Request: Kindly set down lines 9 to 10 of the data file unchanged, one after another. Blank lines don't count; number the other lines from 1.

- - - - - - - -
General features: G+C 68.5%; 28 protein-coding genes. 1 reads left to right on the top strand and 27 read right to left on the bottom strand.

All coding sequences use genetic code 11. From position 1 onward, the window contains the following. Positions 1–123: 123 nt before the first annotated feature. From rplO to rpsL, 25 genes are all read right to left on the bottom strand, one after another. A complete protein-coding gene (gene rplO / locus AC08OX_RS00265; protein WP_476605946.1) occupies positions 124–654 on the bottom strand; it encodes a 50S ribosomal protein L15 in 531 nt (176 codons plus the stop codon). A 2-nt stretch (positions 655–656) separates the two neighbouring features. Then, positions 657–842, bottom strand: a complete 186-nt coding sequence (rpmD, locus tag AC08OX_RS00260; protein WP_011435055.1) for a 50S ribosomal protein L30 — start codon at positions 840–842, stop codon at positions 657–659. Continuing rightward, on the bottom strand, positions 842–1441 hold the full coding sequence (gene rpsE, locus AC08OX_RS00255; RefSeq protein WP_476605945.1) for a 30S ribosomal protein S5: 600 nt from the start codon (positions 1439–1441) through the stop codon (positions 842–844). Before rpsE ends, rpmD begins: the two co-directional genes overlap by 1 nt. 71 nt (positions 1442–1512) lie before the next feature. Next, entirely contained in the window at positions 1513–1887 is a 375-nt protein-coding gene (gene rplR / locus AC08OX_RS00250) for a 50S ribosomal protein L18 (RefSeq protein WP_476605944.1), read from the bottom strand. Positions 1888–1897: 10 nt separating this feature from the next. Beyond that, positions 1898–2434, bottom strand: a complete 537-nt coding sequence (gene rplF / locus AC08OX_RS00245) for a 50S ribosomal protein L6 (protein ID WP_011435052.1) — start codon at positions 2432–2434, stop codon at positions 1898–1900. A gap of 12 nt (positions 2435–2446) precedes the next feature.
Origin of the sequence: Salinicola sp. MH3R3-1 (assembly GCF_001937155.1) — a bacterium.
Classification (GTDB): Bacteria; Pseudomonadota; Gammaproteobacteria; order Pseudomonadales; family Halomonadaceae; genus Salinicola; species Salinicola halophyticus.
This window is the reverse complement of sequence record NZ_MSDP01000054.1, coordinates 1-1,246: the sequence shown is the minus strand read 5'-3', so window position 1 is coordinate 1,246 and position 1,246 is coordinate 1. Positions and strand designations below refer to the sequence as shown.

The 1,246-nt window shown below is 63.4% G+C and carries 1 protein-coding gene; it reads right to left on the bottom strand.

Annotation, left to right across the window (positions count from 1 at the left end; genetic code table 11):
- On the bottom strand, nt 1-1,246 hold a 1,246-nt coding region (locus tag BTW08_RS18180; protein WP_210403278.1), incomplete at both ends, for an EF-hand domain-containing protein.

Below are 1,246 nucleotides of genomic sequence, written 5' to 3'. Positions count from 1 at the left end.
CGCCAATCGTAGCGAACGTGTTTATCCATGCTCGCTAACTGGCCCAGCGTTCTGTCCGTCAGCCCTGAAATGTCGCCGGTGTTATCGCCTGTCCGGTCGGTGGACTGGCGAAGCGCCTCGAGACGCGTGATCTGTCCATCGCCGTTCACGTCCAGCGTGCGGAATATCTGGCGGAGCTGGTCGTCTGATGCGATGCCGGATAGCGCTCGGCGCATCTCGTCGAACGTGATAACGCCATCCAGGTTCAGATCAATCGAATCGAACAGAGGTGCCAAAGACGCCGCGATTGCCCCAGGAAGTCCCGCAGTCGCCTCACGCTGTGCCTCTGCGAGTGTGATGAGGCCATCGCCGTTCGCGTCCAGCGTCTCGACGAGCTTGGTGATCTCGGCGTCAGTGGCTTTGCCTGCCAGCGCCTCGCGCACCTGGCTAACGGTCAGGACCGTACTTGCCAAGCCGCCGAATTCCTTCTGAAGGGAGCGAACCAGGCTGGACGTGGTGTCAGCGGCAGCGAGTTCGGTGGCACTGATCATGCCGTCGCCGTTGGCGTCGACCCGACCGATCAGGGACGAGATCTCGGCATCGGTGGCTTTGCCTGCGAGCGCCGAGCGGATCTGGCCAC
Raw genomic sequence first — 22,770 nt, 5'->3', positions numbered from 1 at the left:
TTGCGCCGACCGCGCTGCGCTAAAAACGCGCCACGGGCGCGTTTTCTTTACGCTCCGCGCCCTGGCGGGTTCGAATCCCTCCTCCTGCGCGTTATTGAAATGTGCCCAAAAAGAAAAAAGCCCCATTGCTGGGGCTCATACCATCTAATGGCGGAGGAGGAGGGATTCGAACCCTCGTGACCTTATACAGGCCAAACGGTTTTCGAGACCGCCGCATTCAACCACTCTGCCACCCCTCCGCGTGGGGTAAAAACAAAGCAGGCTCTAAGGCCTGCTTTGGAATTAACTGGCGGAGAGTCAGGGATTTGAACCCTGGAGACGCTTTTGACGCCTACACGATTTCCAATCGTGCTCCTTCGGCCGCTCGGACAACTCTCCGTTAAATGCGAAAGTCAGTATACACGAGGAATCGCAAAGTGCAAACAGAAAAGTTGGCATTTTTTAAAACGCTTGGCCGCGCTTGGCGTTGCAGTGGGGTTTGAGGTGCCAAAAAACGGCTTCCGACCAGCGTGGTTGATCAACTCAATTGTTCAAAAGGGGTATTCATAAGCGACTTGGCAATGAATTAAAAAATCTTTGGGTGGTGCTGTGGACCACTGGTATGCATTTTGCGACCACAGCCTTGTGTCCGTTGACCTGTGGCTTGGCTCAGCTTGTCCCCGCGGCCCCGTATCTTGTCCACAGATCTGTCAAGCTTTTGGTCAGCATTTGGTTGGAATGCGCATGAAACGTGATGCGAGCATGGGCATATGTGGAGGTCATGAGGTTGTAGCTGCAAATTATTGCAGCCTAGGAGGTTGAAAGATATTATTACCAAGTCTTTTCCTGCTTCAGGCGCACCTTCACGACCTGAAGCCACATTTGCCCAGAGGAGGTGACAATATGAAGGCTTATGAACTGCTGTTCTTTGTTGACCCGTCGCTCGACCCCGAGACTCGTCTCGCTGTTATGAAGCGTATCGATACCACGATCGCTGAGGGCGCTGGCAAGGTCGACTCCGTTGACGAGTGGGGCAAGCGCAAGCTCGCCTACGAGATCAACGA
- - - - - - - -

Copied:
Below are 1,246 nucleotides of genomic sequence, written 5' to 3'. Positions count from 1 at the left end.
CGCCAATCGTAGCGAACGTGTTTATCCATGCTCGCTAACTGGCCCAGCGTTCTGTCCGTCAGCCCTGAAATGTCGCCGGTGTTATCGCCTGTCCGGTCGGTGGACTGGCGAAGCGCCTCGAGACGCGTGATCTGTCCATCGCCGTTCACGTCCAGCGTGCGGAATATCTGGCGGAGCTGGTCGTCTGATGCGATGCCGGATAGCGCTCGGCGCATCTCGTCGAACGTGATAACGCCATCCAGGTTCAGATCAATCGAATCGAACAGAGGTGCCAAAGACGCCGCGATTGCCCCAGGAAGTCCCGCAGTCGCCTCACGCTGTGCCTCTGCGAGTGTGATGAGGCCATCGCCGTTCGCGTCCAGCGTCTCGACGAGCTTGGTGATCTCGGCGTCAGTGGCTTTGCCTGCCAGCGCCTCGCGCACCTGGCTAACGGTCAGGACCGTACTTGCCAAGCCGCCGAATTCCTTCTGAAGGGAGCGAACCAGGCTGGACGTGGTGTCAGCGGCAGCGAGTTCGGTGGCACTGATCATGCCGTCGCCGTTGGCGTCGACCCGACCGATCAGGGACGAGATCTCGGCATCGGTGGCTTTGCCTGCGAGCGCCGAGCGGATCTGGCCAC